Unmasking the Monster: Hiding and Revealing Male Sexuality in John Carpenter’s Halloween

  title={Unmasking the Monster: Hiding and Revealing Male Sexuality in John Carpenter’s Halloween},
  author={Jason Huddleston},
  journal={Journal of Visual Literacy},
  pages={219 - 236}
Abstract This article examines the visual symbolism portrayed by the increasingly common use of a mask in horror films. The visual suggestion is related to deep, psychological underpinnings of the mask-wearing character, who perhaps wears the mask to shield both himself and others from recognizing his true inner identity. 
John Carpenter’s Halloween (1978) enjoys a status as October’s equivalent to It’s a Wonderful Life (1946), and is most often thought about as the originator and paradigmatic example of the slasherExpand


Through a Pumpkin's Eye: The Reflexive Nature of Horror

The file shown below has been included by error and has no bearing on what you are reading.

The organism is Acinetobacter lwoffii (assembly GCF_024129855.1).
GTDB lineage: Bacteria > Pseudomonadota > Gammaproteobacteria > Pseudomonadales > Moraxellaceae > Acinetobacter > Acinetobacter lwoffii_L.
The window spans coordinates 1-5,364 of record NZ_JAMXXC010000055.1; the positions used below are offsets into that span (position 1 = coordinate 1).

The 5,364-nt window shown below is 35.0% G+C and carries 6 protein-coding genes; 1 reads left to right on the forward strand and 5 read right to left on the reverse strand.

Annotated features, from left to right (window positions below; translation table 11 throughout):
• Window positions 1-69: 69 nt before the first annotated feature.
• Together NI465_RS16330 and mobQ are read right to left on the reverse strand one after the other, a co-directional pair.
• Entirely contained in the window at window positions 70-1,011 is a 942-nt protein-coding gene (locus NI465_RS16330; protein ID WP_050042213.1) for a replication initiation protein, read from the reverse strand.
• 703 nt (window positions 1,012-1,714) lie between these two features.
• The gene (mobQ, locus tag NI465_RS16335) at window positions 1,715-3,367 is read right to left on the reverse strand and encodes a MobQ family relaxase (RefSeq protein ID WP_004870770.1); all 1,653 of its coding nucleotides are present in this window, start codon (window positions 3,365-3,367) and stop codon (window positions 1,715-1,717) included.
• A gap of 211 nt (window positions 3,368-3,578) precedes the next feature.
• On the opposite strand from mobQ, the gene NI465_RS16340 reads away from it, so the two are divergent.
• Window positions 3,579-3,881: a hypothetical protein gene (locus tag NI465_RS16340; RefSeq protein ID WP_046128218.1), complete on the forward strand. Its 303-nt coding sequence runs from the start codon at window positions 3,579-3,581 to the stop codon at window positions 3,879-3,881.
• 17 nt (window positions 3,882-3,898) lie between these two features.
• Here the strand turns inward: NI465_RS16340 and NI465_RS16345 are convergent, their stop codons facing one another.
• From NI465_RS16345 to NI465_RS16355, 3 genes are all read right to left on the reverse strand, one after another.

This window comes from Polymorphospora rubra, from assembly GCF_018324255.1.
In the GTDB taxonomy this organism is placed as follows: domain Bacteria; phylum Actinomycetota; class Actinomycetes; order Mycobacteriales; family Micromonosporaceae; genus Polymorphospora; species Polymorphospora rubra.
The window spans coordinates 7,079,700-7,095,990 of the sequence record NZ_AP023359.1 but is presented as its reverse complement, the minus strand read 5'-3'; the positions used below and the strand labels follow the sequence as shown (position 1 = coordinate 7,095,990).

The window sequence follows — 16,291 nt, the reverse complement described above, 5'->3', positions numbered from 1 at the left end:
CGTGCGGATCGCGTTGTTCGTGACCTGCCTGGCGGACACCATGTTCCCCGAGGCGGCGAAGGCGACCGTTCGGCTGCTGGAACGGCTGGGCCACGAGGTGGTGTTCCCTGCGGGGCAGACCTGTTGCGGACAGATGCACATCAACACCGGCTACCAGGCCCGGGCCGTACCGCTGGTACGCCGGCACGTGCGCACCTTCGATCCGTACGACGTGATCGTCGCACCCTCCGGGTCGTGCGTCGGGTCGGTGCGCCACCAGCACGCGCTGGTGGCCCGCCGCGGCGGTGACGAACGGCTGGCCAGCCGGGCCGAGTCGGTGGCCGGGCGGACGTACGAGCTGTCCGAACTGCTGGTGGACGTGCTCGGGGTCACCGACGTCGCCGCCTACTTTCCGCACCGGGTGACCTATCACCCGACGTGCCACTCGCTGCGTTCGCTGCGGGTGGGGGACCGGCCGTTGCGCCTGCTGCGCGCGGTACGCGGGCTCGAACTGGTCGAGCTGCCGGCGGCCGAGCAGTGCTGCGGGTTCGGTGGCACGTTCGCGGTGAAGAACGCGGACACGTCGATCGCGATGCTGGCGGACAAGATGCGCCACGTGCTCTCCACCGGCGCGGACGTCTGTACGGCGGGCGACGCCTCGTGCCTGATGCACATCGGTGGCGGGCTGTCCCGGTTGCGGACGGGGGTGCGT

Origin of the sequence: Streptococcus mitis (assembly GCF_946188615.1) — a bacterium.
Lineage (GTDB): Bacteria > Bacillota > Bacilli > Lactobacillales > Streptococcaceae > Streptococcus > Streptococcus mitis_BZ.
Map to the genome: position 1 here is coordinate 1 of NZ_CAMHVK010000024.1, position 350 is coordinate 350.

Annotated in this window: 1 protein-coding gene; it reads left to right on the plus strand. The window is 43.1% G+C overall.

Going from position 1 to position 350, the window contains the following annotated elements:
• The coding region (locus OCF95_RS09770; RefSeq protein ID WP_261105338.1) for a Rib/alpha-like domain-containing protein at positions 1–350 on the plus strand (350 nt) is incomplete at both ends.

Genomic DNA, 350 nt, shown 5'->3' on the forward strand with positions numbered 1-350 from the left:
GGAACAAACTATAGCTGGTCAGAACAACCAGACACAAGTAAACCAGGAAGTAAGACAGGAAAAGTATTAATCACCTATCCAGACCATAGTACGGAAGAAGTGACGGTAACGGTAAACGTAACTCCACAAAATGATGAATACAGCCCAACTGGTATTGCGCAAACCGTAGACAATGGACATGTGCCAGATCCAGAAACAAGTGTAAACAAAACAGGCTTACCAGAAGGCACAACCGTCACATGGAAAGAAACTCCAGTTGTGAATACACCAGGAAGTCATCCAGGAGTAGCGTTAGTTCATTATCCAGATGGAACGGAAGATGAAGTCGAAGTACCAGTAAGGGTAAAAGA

This life's five windows of the soul Distorts the Heavens from pole to pole, And leads you to believe a lie When you see with, not thro' the eye. -William Blake Thoreau, meditating upon Waiden Pond,Expand
Men, won/en, and chainsaws: Gender in the modern horrorjilm
  • 1992
Dark romance: sexuality in the horror film
  • 1997
Personality theories: Sigmund Freud
  • 1997
The stalker film, 1978-8l
  • American horrors: essays on the modern American horror film
  • 1987
Halloween [Motion picture
  • (Director)
  • 1978
Director). (1978). Halloween [Motion picture]. United States: Compass International Pictures
    Freud's psychosexual stages of development